• Holistic Equine

Health, safety & welfare considerations for successful hoof care & sound horses

It pays to take care of your hoof care provider to ensure the best possible outcome for you and your horse!

Hoof care professionals (abbreviated here to HCP’s and include farriers, equine podiatrists and trimmers) face a relatively high risk of trauma injury and chronic injury as well as mental and emotional burn out and compassionate fatigue. This is due to the tremendous physical risk of working with horses hooves as well as risk of mental and emotional strain as a (typically) self employed farrier, trimmer or equine podiatrist.


Most HCP’s suffer acute and chronic pain and trauma injury which might be completely avoidable if working conditions were more suitable. This article outlines the ways in which hoof care professionals might experience health conditions and how these might be lessened or avoided altogether. It is aimed at both hoof care professionals and horse owners for greater awareness and so they might work together in a more healthy, safe and efficacious manner for the mutual benefit of the professional, the owner and of course the horse.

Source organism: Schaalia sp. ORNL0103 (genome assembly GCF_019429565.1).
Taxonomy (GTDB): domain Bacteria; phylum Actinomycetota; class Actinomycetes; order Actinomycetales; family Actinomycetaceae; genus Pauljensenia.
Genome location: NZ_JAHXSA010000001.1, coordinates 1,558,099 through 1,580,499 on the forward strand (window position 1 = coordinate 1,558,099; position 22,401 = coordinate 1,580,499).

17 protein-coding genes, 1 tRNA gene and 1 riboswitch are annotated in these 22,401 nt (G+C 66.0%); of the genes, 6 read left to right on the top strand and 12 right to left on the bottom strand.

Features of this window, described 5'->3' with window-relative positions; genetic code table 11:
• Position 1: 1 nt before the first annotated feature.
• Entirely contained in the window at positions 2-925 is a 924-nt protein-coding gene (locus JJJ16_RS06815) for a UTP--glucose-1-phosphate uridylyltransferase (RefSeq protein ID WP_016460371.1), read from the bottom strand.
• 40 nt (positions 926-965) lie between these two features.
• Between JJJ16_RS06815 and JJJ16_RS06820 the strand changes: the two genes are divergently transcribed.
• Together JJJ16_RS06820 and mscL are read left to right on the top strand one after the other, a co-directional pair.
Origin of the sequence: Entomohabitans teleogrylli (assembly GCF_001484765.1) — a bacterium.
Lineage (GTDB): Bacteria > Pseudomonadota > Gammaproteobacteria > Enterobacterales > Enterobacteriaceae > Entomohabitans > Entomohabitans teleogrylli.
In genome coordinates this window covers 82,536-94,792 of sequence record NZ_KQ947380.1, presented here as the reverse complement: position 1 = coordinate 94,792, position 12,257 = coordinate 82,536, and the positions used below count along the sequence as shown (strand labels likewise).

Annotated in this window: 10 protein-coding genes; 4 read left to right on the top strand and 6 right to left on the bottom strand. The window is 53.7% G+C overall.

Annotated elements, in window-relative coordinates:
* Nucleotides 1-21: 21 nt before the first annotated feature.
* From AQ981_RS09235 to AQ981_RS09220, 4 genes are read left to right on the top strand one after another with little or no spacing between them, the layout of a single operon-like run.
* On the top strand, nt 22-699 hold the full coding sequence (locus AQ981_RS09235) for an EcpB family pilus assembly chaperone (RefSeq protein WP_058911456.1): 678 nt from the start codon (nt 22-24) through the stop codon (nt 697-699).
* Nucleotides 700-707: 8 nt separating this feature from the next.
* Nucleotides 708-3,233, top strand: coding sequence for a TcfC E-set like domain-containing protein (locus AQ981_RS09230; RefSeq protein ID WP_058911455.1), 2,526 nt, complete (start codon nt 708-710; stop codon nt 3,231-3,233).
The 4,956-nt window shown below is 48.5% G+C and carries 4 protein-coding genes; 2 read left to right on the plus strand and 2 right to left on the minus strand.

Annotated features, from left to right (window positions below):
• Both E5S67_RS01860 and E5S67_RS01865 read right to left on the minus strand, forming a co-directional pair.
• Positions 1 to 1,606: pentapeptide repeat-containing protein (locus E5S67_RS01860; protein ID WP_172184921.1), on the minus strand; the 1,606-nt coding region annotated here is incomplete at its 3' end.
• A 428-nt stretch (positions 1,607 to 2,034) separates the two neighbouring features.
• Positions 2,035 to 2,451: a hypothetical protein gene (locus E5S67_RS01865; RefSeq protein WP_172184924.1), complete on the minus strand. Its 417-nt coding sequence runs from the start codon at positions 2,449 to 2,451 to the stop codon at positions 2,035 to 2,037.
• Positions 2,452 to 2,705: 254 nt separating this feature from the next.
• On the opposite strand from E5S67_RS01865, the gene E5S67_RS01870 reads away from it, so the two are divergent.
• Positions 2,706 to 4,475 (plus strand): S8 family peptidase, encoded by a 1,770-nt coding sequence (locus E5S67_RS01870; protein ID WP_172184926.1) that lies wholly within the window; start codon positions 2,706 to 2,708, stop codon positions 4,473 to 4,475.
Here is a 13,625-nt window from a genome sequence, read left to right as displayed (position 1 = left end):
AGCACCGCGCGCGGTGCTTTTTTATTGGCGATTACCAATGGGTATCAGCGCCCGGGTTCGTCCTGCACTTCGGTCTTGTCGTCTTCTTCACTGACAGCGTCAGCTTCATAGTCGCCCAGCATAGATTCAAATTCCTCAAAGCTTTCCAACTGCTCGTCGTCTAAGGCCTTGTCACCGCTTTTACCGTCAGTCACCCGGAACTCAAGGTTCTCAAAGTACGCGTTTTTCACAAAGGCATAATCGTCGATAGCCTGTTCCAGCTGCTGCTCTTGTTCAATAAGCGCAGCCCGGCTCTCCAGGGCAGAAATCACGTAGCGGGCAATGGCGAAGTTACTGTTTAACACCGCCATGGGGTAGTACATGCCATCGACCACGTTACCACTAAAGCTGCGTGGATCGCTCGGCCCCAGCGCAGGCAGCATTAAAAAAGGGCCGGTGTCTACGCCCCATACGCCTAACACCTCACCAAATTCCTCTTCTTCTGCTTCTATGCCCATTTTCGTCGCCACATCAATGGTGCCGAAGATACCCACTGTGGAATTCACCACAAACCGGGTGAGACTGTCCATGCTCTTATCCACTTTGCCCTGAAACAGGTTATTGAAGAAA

Author Beccy Smith trimming a physically compromised horse under vet supervision; and in an appropriately prepared environment


Types of trauma experienced by the hoof care professional

Accident trauma injury

According to Forge magazine; “In a recent survey conducted by the British Farriers and Blacksmiths Association (BFBA) has highlighted the risks farriers are exposed to during hoof care appointments.


349 farriers and farriery apprentices took part in the survey; 76% reported a minimum of one injury requiring hospital treatment and 32% reported visiting a hospital three or more times.